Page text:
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Research program to examine Mr Fluffy health risks

By Canfan - 16 February 2015 5

ACT Chief Minister Andrew Barr and Minister for Health Simon Corbell today announced a research program into the potential long-term health risks of living in a house with loose-fill “Mr Fluffy” asbestos.

The research will be undertaken by the Australian National University’s National Centre for Epidemiology and Population Health and overseen by the Chief Health Officer.

Chief Minister Andrew Barr said the ACT Government would be investigating the potential health impacts that this type of asbestos may have on residents who have are living or have lived in these homes.

“Mr Fluffy loose-fill asbestos has been identified in more than a thousand Canberra homes and this grant demonstrates our ongoing commitment to addressing the legacy of Mr Fluffy,” he said.

“Mr Fluffy homeowners indicated to the ACT Government at an Asbestos Response Taskforce community forum last year that they would like a health study conducted on this issue. We have listened, and responded.

“We have commissioned an epidemiological study on the risk of developing mesothelioma among people who have lived, or are currently living, in a house with loose-fill asbestos in the ACT.”

Minister for Health Simon Corbell said that although the mesothelioma rate was low in the ACT, with around 10 cases per year, the ACT faced a unique problem in the large number of loose-fill asbestos houses in the territory, and it was important for the government to find out as much as it could about the effects of living in a Mr Fluffy house.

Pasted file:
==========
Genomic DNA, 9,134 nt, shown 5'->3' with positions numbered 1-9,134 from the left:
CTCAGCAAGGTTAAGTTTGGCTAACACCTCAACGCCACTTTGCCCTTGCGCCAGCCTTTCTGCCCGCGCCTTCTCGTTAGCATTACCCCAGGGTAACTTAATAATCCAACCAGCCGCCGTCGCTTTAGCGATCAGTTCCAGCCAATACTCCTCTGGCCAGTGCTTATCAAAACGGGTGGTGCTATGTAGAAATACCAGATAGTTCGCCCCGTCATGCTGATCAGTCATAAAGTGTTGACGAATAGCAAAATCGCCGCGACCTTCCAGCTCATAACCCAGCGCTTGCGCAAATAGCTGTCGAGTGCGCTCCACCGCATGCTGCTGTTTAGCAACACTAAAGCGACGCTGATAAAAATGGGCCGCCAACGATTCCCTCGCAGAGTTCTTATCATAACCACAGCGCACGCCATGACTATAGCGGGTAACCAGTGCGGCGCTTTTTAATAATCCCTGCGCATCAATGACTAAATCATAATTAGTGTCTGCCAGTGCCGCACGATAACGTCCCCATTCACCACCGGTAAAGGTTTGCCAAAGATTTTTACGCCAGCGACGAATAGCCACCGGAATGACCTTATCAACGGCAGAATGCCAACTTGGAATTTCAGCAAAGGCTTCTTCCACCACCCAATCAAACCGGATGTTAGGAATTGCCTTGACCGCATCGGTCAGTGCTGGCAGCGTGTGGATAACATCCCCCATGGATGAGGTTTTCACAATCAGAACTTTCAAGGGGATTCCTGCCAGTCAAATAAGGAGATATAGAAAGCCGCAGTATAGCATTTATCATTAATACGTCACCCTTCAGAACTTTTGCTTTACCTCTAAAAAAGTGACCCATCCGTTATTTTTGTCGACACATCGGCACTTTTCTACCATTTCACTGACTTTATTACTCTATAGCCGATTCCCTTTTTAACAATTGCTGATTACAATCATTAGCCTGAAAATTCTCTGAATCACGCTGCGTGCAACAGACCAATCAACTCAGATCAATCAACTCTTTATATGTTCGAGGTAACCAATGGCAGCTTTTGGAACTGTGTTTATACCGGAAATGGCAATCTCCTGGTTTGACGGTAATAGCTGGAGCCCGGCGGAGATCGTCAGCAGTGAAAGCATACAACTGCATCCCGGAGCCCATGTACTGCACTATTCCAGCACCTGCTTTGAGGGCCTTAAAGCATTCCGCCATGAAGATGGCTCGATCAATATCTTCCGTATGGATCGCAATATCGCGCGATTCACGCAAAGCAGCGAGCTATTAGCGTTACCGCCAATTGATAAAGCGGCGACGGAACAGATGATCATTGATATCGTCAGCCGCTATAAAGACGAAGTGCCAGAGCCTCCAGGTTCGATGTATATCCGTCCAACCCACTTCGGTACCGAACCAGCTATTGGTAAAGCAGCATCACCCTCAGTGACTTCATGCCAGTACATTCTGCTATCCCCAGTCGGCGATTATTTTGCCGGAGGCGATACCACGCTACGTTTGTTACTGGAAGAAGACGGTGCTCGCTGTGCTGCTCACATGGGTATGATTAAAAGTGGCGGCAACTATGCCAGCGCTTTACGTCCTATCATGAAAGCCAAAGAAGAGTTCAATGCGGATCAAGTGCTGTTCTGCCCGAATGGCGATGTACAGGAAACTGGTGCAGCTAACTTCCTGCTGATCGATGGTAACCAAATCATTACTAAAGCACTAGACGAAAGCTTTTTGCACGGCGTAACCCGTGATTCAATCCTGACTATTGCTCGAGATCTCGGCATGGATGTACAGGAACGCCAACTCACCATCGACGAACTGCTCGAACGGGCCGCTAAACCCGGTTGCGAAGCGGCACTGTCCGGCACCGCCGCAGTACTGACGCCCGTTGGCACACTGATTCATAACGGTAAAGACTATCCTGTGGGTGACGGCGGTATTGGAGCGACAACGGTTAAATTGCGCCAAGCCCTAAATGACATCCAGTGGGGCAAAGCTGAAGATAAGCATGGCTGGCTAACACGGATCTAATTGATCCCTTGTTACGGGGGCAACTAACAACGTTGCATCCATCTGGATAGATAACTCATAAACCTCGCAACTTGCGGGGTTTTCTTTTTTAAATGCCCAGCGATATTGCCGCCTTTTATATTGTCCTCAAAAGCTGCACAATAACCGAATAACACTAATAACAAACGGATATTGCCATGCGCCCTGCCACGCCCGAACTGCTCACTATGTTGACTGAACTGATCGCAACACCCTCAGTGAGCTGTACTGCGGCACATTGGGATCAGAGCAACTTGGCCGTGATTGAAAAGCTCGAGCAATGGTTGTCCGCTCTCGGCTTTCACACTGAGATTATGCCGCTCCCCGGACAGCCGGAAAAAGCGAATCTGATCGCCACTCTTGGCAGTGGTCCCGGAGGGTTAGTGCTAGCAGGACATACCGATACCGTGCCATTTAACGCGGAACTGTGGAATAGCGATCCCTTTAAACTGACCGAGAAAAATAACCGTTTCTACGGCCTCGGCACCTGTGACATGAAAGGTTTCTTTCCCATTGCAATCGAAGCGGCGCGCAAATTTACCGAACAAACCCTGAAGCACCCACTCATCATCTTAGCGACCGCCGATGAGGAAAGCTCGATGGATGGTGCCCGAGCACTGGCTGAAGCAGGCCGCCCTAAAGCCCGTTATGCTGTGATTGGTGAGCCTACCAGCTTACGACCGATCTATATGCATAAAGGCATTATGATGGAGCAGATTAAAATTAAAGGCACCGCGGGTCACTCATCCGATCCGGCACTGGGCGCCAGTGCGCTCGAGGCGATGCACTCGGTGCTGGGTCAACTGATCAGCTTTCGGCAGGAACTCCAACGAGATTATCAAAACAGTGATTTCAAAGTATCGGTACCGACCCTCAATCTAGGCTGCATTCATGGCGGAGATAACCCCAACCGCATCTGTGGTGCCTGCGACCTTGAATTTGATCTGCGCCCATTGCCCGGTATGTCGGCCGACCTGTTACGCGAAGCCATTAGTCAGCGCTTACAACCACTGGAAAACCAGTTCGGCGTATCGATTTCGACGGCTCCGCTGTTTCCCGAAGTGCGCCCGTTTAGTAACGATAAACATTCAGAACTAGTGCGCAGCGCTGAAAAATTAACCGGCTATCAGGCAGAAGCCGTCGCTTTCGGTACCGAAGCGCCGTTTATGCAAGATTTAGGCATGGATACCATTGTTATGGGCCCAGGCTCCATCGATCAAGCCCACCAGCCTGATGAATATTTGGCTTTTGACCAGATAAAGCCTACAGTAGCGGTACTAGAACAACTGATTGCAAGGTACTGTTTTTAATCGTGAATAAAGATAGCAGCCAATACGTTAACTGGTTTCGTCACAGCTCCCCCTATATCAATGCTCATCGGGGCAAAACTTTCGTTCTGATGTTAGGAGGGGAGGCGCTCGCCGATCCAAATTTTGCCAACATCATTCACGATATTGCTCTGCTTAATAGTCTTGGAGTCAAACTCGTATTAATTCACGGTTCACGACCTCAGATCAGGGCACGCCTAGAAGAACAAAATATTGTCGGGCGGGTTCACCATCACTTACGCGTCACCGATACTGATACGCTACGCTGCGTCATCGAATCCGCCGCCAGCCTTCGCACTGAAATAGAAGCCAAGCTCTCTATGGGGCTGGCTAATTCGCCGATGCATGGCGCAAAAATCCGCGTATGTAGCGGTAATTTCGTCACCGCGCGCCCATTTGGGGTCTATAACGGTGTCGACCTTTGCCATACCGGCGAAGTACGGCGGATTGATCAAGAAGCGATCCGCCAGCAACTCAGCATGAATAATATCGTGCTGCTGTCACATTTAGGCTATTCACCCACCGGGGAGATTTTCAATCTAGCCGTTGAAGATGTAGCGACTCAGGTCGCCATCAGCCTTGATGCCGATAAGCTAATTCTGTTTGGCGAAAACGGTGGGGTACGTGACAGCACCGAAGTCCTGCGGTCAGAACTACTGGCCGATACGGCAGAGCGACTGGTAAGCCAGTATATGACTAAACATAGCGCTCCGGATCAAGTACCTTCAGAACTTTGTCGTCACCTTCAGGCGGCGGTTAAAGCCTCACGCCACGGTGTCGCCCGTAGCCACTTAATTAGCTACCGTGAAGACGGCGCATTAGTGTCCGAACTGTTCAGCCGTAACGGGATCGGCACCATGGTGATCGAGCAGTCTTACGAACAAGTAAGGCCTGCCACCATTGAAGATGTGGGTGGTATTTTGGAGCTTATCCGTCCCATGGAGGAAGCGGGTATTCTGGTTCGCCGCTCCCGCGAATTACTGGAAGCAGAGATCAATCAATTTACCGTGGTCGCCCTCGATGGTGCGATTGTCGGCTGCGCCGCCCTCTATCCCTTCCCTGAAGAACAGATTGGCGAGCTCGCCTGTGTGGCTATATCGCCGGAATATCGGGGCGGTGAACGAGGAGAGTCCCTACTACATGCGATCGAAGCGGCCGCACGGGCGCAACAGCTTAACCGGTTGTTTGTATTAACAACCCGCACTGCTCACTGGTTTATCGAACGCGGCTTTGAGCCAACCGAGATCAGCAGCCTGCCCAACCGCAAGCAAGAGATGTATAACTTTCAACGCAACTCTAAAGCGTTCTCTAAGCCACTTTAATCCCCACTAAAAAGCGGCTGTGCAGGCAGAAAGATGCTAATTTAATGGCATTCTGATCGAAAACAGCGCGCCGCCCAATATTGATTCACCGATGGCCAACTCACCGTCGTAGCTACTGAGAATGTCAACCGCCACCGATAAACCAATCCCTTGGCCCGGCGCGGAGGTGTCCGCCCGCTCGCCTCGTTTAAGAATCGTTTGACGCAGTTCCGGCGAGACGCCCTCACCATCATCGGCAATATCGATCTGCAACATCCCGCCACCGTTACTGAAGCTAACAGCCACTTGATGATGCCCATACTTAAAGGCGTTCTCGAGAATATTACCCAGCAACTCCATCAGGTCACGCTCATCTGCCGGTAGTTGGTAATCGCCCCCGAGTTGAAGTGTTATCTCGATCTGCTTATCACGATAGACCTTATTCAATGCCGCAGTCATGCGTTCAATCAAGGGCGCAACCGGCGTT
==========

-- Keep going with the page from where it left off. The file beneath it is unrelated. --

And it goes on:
“The period from exposure to developing mesothelioma can be as long as 40 years so if there is an increase in mesothelioma cases in the ACT as a result of loose-fill amosite asbestos, it may not be seen for many years,” he said.

“This means that it is possible that this study may well be updated over time.

“ACT Health already has a robust surveillance and knowledge system of loose-fill amosite asbestos and mesothelioma affected persons who lived in the ACT at the time of diagnosis.

“Each part of the study will feed information into the next part so the whole picture will not become clear until the end of the study.

“General results of the study will be made public and it is anticipated that detailed results will be published in peer-reviewed journals.”

What’s Your opinion?


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5 Responses to
Research program to examine Mr Fluffy health risks
1
nothappyjan 1:00 am
18 Feb 15
#

Is it horse before cart or buyback before study?

2
gazket 1:11 pm
18 Feb 15
#

Didn’t Andrew Barr just last week say the ACT government won’t pay over the odds for anything.
i.e. for the mowing of our public grass areas and foreclosed on local contracts and jobs for a Melbourne council bid to mow our grass.

This study is costing $415,000 which seems well over the odds for a study that will gives us answers we already know.

Mesothelioma is an aggressive cancer affecting the membrane lining of the lungs and abdomen. Malignant mesothelioma is the most serious of all asbestos-related diseases. Exposure to asbestos is the primary cause and risk factor for mesothelioma.